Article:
Murray puts new North Precinct station on hold

Renderings of the proposed Seattle Police North Precinct building.

Renderings of the proposed Seattle Police North Precinct building. Credit: City of Seattle

Mayor Ed Murray is putting plans for a new North Precinct Station on hold. The decision, announced Thursday night, is a huge victory for Seattle activists who had staunchly opposed the $149 million proposal as an overpriced symbol of police militarization at a time when Seattle is struggling with homelessness and housing.

“While we have had extensive discussions and planning,” Murray said in a statement, “it is clear we need to reconsider the plan as proposed and ensure we are meeting the needs of the community with what we build. As I have said, if this project inhibits our ability to continue strengthening the relationship between our community and our police, then we would revisit it.”

The saga of the North Precinct station is long. Discussions about replacing it began in 1998 and have been shelved and dusted off many times since. To date, the city has spent millions just planning the building. This year’s budget included $4 million to finish the permitting process. For a time, Murray considered running a public safety levy for the primary purpose of funding the new station.

Opposition to the station ran deep for a myriad of reasons. The building was designed to withstand a 9.0 earthquake, but many protestors saw the fortification as the department building itself a bunker, hence the #BlocktheBunker flag many of them organized under.

But perhaps more than that, the cost seemed to balloon inexplicably. Thanks to the city’s poor and disorganized process for pricing capital projects, the City Budget Office essentially made up a number of $88 million in early budgets, before revealing what they believed to be the true cost of $160 million. Small cuts were recently proposed.

The city and the department have, until now, justified the cost as a necessary expense to create more training space to comply with federal police reforms.

But as was made evident in a tour of the current station last week, not everyone buys that infrastructure and police reform are necessarily connected. Councilmember Kshama Sawant, in particular, has pressed the department to explain “how need for training is necessarily correlated to space.”

In his announcement, Murray seemed to want to place some blame at former Mayor Mike McGinn’s feet for the decision to build one building in North Seattle, referring to "the building proposed by my predecessor." Murray’s budgets, however, have included money for planning, and the jump from $88 million to $160 million took place during his administration. In a letter sent to the Seattle City Council, Murray said he still "strongly believe[s] there is a need for a new police facility in North Seattle, and remain[s] committed to replacing the current building.”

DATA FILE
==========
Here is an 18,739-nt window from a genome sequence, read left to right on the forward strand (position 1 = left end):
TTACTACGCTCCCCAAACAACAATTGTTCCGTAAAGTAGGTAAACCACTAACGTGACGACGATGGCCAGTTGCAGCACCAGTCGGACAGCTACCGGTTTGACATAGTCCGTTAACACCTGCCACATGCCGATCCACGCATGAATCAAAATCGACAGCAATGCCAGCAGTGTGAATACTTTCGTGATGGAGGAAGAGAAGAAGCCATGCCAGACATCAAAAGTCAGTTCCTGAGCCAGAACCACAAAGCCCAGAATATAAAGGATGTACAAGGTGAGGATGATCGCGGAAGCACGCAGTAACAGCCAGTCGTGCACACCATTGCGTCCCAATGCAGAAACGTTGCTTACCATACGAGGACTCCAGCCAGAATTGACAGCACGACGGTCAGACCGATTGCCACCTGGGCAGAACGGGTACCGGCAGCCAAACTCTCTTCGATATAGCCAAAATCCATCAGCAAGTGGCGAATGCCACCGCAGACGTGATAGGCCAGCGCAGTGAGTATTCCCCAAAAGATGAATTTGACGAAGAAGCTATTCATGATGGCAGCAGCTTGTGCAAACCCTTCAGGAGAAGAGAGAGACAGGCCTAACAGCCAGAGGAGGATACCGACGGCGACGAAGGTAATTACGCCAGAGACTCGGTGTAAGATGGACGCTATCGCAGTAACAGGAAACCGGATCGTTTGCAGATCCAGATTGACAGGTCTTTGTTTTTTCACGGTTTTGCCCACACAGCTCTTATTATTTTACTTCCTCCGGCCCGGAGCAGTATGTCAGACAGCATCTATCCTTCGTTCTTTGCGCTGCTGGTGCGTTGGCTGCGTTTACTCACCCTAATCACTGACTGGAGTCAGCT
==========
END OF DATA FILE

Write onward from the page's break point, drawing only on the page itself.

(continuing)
Following the decision, the mayor got immediate support from several councilmembers. Not surprising among them were councilmembers Sawant and Mike O’Brien, who had raised questions about the project. But he also had the blessing of Councilmember Debora Juarez, which does come as a surprise. The precinct falls in her district. And from the day she took office, finalizing the current facility’s replacement has been one of her three top priorities (the other two being funding the 130th Street light rail station and the construction of a pedestrian bridge to connect North Seattle College to Northgate Mall). She sent out a statement saying the “the current proposal is too expensive and was not designed with meaningful input from communities of color.” Her office was not immediately available for comment.

Murray said he would be willing to consider multiple design options but remains committed "to replacing the aging precinct."

On social media, the #BlocktheBunker campaign exploded in joy, with posters calling it "AMAZING NEWS" and a "major victory."

One result is that the officers stationed in North Seattle will have to wait some time longer for a new facility, likely beyond next year’s council and mayoral elections. Meanwhile, it will be for the council to decide what to do with the new chunk of change they just found in their pocket. In a statement, Sawant advocated for building 1,000 affordable homes, but that decision will come with budget discussions this fall.


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About the Authors & Contributors

David Kroman

David Kroman

David Kroman is formerly a reporter at Crosscut, where he covered city politics.